Winter storms also brought to my childish mind the disaster that befell the Dun Laoghaire Lifeboat crew, all of whom lost their lives on Christmas Eve 1895 when they went to the aid of the ship SS Palme.

The echoes of these tragedies was carried by the mournful tones of the fog horn, as I lay in bed, secure in the knowledge that unlike the unfortunate sailors, I was safe and secure.

And now I live with my own family, a few miles further inland and I miss that sound still. Sometimes I sit in my suburban garden on a sunny afternoon, listening to bird song, the sound of passing aircraft and the hum of a neighbour’s lawn mower, when a seagull cries from the playing field beyond the hedge. His call brings with it the smell of salt water and a tumble of old summer memories. And I smile and dream. And as I revisit these old childhood sensations I can just about still hear the lonely, ominous call of the fog horn. And I shiver as a cold breeze cools my skin and again I think of those unfortunates who lost their lives in the place where I learned to swim.


  1. Hi Barbara,

    Lovely piece of writing thanks and congrats on getting published - are you sure you weren't looking for men down at seapoint!!! I didn't realise there was such history attached to our local coastline. Living in Shankill I love a Winter's night tucked up in bed and I can hear the sea roaring -

    Well done Maureen

  2. Loved brought back memories of time I spent in Seapoint and the martello tower description was so vivid.... like Maureen I also learnt a bit of history


  3. Congratulations Barbara.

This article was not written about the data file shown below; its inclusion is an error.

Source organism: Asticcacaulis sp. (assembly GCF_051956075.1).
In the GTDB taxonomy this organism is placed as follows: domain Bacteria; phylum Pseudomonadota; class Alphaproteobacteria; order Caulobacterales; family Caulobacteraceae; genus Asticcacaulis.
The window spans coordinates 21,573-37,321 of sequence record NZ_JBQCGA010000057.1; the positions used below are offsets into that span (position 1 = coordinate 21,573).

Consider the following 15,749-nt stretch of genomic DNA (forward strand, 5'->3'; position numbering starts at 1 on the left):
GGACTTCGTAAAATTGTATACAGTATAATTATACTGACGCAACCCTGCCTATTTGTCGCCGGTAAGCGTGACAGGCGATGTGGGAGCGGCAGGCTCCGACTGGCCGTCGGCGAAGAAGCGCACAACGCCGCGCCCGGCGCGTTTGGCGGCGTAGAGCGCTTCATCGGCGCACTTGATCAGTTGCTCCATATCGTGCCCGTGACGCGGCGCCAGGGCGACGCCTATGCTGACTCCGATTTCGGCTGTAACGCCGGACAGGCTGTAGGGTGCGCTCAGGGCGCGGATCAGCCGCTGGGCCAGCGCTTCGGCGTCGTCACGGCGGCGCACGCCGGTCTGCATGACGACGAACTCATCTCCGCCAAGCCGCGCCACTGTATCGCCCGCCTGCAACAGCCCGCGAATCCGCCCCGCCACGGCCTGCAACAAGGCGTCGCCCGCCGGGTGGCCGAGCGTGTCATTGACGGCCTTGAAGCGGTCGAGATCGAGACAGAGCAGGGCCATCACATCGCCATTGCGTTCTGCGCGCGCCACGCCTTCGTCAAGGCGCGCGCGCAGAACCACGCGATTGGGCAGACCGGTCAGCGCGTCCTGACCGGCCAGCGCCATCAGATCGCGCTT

I love your descriptions of your Summers at Seapoint. I love the sea and really don't get to visit often enough. Living where we do in England for us to get to a nice bit of coast, it is getting on for 200 miles, 300 or more to my favourite coasts! How lucky you were to have lived so close. Nice writing. :-)

  4. Enjoyed this piece Barbara. I have to say I miss the sea, the sounds,the smells etc. You brought it all back to me. As I imagine the sound of seagulls, I see the bay of Abbeyside. It calls to my soul. We have our stories of tragedy too. Not just in distant times. Comes with the fishing community. Congrats on getting published. May you have many more!

  5. Thanks so much everyone.

    Maureen - you didnt go to the right junior school - we got real education in Oliver Plunkett!!!

    Rita - but I guess you must have been talking or messing or something when Mrs McGloughlin was giving us the local history stuff!!! See I do remember somethings.

    Susannah: yep, I do really love living near the sea. Even now we can be at the coast in ten minutes. And the beauty of Dun Laoghaire is that about twenty minutes in the other direction and we are in some of the most beautiful scenery in Ireland in the mountains of Wicklow!

    Ann - you should write about being by the sea in Dungarvan and An Rinn - another really beautiful part of the country. Its good that you get to come home regularly to re-experience it all !!

  6. A lovely piece of work Barbara! It's so true about the sea - it carries so many emotions. Really enjoyed this!